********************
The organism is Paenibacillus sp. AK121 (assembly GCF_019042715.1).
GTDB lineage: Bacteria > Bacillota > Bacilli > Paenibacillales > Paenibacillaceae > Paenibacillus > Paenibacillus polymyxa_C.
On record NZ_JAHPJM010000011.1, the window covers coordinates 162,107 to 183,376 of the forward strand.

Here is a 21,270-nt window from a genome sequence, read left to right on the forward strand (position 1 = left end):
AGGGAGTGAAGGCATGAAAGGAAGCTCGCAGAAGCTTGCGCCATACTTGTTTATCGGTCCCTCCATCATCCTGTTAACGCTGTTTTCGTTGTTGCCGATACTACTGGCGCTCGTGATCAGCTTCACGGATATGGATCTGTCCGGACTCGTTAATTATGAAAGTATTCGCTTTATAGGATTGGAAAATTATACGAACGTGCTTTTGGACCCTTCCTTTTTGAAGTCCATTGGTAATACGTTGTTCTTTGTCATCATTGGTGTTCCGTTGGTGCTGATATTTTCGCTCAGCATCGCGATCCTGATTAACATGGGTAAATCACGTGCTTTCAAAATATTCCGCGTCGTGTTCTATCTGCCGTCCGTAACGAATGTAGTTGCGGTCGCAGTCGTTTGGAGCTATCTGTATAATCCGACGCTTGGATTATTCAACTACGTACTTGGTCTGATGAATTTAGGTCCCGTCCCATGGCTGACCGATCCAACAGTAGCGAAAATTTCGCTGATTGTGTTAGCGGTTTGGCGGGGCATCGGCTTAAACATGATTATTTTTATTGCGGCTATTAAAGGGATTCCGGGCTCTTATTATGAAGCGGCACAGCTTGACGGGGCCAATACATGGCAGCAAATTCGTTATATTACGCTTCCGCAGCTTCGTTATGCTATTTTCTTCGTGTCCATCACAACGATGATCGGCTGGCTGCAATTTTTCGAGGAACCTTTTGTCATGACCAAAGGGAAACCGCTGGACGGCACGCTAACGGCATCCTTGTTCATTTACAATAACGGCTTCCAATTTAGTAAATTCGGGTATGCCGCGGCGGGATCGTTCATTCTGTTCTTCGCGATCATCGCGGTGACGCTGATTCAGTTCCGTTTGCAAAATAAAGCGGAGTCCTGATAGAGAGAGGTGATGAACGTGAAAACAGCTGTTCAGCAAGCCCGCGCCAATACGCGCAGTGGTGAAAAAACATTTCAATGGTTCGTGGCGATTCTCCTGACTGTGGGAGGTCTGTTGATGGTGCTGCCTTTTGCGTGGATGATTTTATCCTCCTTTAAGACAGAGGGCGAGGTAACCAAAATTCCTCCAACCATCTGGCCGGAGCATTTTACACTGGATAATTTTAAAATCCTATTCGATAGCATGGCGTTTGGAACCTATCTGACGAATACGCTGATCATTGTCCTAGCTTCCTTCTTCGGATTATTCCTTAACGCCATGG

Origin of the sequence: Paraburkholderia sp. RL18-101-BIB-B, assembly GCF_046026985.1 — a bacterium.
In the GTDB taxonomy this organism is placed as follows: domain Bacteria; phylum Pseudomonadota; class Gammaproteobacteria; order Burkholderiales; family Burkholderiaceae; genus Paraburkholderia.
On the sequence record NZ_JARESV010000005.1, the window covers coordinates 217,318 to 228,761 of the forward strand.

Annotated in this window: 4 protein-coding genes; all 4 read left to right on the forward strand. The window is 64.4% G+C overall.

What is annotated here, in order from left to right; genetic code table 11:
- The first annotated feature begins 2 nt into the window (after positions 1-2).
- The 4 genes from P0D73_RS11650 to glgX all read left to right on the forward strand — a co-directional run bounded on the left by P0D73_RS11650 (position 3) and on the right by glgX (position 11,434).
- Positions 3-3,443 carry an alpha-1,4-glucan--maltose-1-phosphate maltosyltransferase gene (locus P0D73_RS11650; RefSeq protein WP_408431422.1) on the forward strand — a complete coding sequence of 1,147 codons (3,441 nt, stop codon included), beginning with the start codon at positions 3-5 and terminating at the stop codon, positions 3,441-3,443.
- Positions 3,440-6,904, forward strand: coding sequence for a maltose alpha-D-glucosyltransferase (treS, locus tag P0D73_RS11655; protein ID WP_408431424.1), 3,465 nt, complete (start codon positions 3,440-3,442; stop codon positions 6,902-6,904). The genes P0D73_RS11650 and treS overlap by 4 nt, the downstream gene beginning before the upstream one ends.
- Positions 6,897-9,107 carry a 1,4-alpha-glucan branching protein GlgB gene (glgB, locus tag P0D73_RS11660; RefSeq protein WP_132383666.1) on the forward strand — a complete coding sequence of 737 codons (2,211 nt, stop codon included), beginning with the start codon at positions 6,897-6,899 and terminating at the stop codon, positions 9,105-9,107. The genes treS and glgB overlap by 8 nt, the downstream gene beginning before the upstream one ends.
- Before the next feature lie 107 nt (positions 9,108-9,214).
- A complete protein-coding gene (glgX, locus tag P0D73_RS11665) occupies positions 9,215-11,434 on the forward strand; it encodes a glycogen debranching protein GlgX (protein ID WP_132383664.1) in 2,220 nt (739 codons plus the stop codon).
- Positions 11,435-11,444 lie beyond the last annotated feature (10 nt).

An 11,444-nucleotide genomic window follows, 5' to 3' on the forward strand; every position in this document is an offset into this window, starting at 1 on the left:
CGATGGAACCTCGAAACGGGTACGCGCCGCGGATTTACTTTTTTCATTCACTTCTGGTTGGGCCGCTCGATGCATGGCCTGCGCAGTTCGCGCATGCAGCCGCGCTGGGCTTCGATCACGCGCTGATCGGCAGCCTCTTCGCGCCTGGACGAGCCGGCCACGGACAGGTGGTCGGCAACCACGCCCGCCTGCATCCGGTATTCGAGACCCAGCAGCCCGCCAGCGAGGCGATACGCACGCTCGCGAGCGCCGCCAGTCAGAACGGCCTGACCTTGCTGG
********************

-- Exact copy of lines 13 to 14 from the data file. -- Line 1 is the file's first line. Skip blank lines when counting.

- Positions 3-3,443 carry an alpha-1,4-glucan--maltose-1-phosphate maltosyltransferase gene (locus P0D73_RS11650; RefSeq protein WP_408431422.1) on the forward strand — a complete coding sequence of 1,147 codons (3,441 nt, stop codon included), beginning with the start codon at positions 3-5 and terminating at the stop codon, positions 3,441-3,443.
- Positions 3,440-6,904, forward strand: coding sequence for a maltose alpha-D-glucosyltransferase (treS, locus tag P0D73_RS11655; protein ID WP_408431424.1), 3,465 nt, complete (start codon positions 3,440-3,442; stop codon positions 6,902-6,904). The genes P0D73_RS11650 and treS overlap by 4 nt, the downstream gene beginning before the upstream one ends.